Meet the Russian figure skaters of the 2022 Winter Olympics (PHOTOS+VIDEOS)

Alexander Demyanchuk / TASS; Getty Images; Natalia Fedosenko / TASS
Beauties, animal lovers and passionate sports fans – we tell you about the three winners of the Russian Figure Skating Championship and participants of the Winter Olympics 2022 in Beijing.
  1. Kamila Valieva

Saint-Petersburg. The Russian Figure Skating Championship 2022. Sports complex

Kamila Valieva, 15, from Kazan, started her training in figure skating at the age of three and a half. However, it was not her only hobby – she also did ballet and gymnastics. At the age of five, her mother asked her to choose one sport, so Kamila focused on skating and never looked back. 

At the age of 12, her parents took her to ‘Sambo-70’ sports school in Moscow, where she was noticed by Eteri Tutberidze (the coach of 2018 Olympic champion Alina Zagitova and world champion Evgenia Medvedeva), who brought the girl into her team.

Kamila Valieva performs a short program in women's single skating at the final of the Russian Figure Skating Cup in Moscow

A year later, in the 2019/20 season, Kamila won the ISU Junior Grand Prix and the world junior championships, becoming the second skater in history to perform a quadruple toe loop at competitions under the auspices of the International Skating Union (ISU) and set a world record for points among union members. 

On December 26, 2021, Kamila won the title of Russian Champion in figure skating among adults and became the first participant for the 2022 Winter Olympics in Beijing. 

In her free time, the girl enjoys drawing and taking care of her dog, Leva.

  1. Alexandra Trusova

 Alexandra Trusova of Russia skates in the Women's Free Skate during the ISU Grand Prix of Figure Skating - Skate America at Orleans Arena on October 24, 2021 in Las Vegas, Nevada

Alexandra is only 17 and the media is already calling her the ‘Quad Queen’. And for good reason – Trusova is the first woman in history to have landed a quadruple Lutz in (ISU JGP 2018) and a quadruple flip (ISU GP Final 2019) in competition. She is also the first woman to land a quadruple toe loop, as well as two quadruple jumps (toe loop and Salchow) in one program in competition (at the ISU World Junior Championships 2018). She has also performed three quadruple jumps (quad Lutz, quad toe, quad toe-triple toe) at the Russian test skates in September 2019 and four quadruple jumps (Lutz, Salchow, two toe loops) at the Japan Open in October 2019. In 2018 and 2019, Alexandra became the world junior champion twice.

Born in Ryazan, the skater has two younger brothers and her father is a master in martial arts. From the age of four, Sasha has been interested in skating.  At first, her parents gave her roller skates, but when they noticed their daughter almost skating on the ceiling, they decided to train her in figure skating. For five years, she skated in Ryazan and then went to Moscow to skate under Eteri Tutberidze.

Alexandra Trusova during demonstration performances at the Russian Figure Skating Championships in St. Petersburg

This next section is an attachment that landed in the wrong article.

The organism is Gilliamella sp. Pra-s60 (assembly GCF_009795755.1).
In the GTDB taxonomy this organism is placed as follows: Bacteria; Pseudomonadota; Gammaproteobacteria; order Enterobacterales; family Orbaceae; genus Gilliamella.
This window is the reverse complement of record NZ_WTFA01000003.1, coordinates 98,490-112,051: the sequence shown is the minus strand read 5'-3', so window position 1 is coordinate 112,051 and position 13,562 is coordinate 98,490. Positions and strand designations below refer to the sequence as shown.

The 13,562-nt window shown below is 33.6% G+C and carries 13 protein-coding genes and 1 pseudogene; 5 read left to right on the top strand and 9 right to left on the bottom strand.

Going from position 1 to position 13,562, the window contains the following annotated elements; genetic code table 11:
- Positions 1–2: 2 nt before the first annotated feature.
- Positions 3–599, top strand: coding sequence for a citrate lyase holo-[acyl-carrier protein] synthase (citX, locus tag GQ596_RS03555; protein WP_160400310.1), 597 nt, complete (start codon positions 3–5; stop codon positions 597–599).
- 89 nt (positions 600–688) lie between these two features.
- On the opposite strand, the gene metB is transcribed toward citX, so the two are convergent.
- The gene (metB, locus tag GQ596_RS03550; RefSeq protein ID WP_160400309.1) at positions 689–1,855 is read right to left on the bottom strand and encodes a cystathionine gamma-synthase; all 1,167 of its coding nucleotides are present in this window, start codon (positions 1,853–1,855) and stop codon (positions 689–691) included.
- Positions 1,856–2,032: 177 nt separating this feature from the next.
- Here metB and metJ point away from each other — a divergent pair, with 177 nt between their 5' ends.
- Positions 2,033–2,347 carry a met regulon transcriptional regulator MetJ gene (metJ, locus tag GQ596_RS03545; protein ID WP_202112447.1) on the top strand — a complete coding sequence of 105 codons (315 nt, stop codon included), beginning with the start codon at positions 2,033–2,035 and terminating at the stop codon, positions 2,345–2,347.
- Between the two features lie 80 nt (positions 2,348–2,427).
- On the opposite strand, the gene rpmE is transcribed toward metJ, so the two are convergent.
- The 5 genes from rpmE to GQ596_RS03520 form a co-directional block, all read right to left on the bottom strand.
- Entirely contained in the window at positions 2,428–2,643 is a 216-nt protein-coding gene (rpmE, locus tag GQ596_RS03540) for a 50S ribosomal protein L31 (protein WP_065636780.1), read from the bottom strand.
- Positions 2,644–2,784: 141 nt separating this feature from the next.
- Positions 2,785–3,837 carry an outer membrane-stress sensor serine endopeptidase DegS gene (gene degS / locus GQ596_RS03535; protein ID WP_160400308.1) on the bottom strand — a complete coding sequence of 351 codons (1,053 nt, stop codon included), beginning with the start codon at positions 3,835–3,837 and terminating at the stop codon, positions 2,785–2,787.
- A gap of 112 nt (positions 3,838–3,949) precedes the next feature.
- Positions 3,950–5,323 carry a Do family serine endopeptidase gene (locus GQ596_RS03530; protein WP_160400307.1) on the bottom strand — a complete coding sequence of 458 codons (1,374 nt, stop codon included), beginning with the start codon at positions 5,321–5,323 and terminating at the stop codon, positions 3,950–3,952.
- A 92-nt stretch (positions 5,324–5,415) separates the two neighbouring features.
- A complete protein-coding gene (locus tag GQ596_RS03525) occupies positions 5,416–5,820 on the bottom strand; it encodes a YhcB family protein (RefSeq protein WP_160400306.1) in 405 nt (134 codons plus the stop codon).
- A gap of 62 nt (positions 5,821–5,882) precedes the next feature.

In October 2021, Sasha injured her leg, but still managed to win the ‘Skate America 2021’ adult Grand-Prix event.

In her free time, Sasha studies English and takes care of her 4 dogs. She spends the rest of her time training and planning to win the Olympics.

“I have always, since I was a little girl, wanted to do something that no one else does. <...> If everyone after me learns to do fours, then I will do fives,” Trusova says.

  1. Anna Shcherbakova

Stockholm. Anna Shcherbakova (Russia) during a performance in the free program of women's single skating at the World Figure Skating Championships

Parents of 17-year-old Shcherbakova have nothing to do with sports. Her grandfather is a physics professor, while her mother and father graduated from Moscow University. Her older sister, Inna, started figure skating and, at the same time, decided to send Anya to try the sport, as well.

“I liked it very much and I guess up to seven years I was skating just for fun, not thinking about anything,” Shcherbakova says.

At the first competition in 2012, at the Open Championship of the President of the Federation of Figure Skating in Moscow, Anna took 22nd place out of 29; a year later - she took second place. Then she went under the tutelage of coach Eteri Tutberidze and soon began winning her first medals at city competitions and championships.

Anna Shcherbakova (Russia) competes in the short program of women's single skating at the V stage of the Figure Skating World Cup in Grenoble

In 2017, Anya broke her leg during training; recovery took six months, but, already in 2018, she managed to take gold in the Final of the Cup of Russia-2018 among juniors.

A year later, Shcherbakova moved up to the adult category, in which she also won gold at the 2021 World Figure Skating Championships in Stockholm.

In her spare time, Shcherbakova makes rubber band toys, something she learned while recovering from a broken leg. She likes to read books by Soviet science-fiction writers, the Strugatsky brothers and, not so long ago, she decided to take her first parachute jump.

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